Submitted to: Journal of Environmental Quality
Publication Type: Peer Reviewed Journal
Publication Acceptance Date: 5/7/2002
Publication Date: 6/1/2002
Citation: Preusch, P.L., Adler, P.R., Sikora, L.J., Tworkoski, T. 2002. Nitrogen mineralization rates and phosphorus availability in composted and uncomposted poultry litter. Journal of Environmental Quality. 31:2051-2057. Interpretive Summary: Accelerated eutrophication of waterways often results from repeated high rate agricultural applications of poultry and other manure. Excess nutrients, particularly nitrogen (N) and phosphorus (P), from surface water run-off causes algal blooms that can produce toxins which are harmful to humans and to the ecosystem. Previous work has indicated that composting poultry litter may provide a beneficial alternative method for handling litter due to immobilization of nutrients, particularly N. However loss of P from composted manures is less well understood. The objectives of this study were to determine and compare the mineralization rate of N and availability of P from composted poultry litter (CPL) and fresh poultry litter (FPL) incubated with two different soils (sandy loam and silt loam) that are representative of soils where the poultry litter was produced and where it would be land-applied. Nitrogen mineralization rates were lower for CPL than for FPL. However, composting did not consistently reduce P and P was as available in CPL as in FPL. The upshot of the research is that application of CPL based on N requirements of crops may result in significant P inputs that can negatively impact the environment.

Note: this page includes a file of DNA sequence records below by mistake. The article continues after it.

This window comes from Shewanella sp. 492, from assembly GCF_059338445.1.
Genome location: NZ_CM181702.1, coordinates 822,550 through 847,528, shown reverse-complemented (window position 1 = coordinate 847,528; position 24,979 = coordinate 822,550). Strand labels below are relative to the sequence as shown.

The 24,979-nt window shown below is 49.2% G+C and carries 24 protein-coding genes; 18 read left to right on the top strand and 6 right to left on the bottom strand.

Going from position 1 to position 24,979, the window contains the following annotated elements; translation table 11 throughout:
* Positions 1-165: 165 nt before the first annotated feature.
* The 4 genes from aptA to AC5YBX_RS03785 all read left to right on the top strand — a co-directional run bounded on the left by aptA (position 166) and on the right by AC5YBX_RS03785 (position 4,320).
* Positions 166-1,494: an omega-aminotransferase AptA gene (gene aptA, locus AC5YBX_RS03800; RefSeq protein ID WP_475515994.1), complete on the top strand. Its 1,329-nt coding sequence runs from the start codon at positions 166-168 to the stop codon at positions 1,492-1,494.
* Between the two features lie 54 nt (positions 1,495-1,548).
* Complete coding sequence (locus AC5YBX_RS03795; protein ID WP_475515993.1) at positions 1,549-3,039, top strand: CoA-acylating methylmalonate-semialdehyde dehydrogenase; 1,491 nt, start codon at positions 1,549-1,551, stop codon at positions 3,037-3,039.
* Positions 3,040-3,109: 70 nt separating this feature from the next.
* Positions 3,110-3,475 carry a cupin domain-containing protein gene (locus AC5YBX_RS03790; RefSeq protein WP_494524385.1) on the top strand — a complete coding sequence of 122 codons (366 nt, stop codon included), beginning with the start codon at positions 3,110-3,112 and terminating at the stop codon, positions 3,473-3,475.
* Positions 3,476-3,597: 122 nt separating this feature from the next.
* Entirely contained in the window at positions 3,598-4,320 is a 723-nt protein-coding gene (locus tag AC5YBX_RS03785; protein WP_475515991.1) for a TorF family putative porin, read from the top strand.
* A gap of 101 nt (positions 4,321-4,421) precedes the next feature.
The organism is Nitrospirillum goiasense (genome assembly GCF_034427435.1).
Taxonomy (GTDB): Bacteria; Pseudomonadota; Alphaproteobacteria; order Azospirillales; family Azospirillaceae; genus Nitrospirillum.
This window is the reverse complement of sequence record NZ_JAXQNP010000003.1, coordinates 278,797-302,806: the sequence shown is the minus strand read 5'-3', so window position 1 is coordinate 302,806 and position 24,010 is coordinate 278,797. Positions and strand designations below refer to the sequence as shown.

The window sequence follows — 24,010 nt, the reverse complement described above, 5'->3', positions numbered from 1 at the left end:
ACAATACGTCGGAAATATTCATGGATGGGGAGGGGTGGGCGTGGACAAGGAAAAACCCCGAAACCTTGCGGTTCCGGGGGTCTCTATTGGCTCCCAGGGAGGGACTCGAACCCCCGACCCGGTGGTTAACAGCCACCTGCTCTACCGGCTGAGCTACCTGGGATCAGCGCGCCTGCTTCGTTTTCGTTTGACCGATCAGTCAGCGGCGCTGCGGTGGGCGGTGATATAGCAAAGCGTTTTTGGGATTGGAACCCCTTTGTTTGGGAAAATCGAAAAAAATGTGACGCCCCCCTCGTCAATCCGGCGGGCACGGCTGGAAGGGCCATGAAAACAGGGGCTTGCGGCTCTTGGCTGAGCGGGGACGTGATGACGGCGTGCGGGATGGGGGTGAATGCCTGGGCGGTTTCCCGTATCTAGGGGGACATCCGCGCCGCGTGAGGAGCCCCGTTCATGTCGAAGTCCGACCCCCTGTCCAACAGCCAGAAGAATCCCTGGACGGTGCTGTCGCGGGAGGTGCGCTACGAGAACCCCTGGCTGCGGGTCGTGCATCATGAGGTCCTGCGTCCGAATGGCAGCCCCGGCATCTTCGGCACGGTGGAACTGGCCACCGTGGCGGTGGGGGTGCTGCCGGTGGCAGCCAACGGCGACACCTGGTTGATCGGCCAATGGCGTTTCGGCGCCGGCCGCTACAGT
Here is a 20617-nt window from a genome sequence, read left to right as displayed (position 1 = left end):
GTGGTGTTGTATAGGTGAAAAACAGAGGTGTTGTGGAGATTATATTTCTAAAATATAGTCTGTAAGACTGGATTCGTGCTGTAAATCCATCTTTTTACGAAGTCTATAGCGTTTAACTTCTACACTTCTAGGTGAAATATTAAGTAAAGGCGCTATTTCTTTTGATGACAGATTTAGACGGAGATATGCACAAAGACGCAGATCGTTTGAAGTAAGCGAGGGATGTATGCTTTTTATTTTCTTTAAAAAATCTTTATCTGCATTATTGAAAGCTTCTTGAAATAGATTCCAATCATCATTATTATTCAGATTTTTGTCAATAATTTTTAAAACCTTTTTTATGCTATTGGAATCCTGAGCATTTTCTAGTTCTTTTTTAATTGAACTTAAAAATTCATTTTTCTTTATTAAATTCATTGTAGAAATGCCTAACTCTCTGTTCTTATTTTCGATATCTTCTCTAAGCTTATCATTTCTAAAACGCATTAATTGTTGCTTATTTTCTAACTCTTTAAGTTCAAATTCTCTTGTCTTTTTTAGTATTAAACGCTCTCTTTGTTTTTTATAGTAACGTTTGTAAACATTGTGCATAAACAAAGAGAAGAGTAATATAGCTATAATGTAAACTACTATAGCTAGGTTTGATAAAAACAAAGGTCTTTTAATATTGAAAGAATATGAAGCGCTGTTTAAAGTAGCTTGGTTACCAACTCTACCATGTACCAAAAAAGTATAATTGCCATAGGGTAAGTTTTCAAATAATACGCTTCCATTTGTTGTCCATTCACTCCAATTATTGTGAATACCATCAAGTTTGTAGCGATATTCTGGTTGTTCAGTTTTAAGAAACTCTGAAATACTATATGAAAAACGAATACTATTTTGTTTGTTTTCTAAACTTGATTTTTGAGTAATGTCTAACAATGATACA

Technical Abstract: Poultry litter applications to land have been based on N concentration in litter, resulting in application of P in excess of plant requirements which may cause degradation of water quality in the Chesapeake Bay Watershed. The effect of litter source (the Delmarva Peninsula and Moorefield, West Virginia) and composting of poultry litter, on N mineralization and availability of P in two soil types (sandy loam and silt loam) was determined in a controlled environment for 120 d. N mineralization (percent total organic N converted to inorganic nitrogen) rates were higher for fresh litter (range of 42 to 64%) than composted litter (range of 1 to 9%). The N mineralization rate of composted litter from either source was not different for each soil type (7 to 9% in sandy loam and 1 to 5% in silt loam) even though composting conditions were completely different at the two composting facilities. Litter source had a large impact on N mineralization rates of fresh but not composted poultry litter. Compostin yielded a more predictable and reliable source of mineralizable N than fresh litter. Water-extractable phosphorus (WEP) was similar in soils amended with composted litter from WV and fresh litter from both sources (approximately 10 to 25 and 2 to 14 ug P g-1 sandy loam and silt loam, respectively). Mehlich 1-extractable phosphorus (MEP) was similar in soils amended with WV fresh litter and composted litter from both sources (approximately 100 to 140 and 60 to 90 ug P g-1 sandy loam and silt loam, respectively). These results suggest that the composting process did not consistently reduce WEP and MEP, and P can be as available in composted poultry litter as in fresh poultry litter.